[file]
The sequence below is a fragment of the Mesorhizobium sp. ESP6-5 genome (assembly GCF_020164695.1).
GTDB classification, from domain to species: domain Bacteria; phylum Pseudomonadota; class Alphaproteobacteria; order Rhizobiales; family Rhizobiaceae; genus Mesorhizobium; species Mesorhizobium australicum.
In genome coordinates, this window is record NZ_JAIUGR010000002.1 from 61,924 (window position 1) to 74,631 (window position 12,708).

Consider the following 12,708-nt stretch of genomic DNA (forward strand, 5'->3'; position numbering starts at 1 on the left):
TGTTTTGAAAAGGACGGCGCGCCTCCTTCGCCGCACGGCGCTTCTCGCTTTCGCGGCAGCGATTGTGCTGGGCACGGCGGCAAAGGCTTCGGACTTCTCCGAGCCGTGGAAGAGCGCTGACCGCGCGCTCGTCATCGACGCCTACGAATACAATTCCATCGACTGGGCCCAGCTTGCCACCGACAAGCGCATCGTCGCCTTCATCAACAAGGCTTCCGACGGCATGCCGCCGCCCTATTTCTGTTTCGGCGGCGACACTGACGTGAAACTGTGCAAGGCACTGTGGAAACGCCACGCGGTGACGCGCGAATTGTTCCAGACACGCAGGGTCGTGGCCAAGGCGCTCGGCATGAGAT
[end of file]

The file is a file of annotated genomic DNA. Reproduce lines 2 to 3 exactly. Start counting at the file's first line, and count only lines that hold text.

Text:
GTDB classification, from domain to species: domain Bacteria; phylum Pseudomonadota; class Alphaproteobacteria; order Rhizobiales; family Rhizobiaceae; genus Mesorhizobium; species Mesorhizobium australicum.
In genome coordinates, this window is record NZ_JAIUGR010000002.1 from 61,924 (window position 1) to 74,631 (window position 12,708).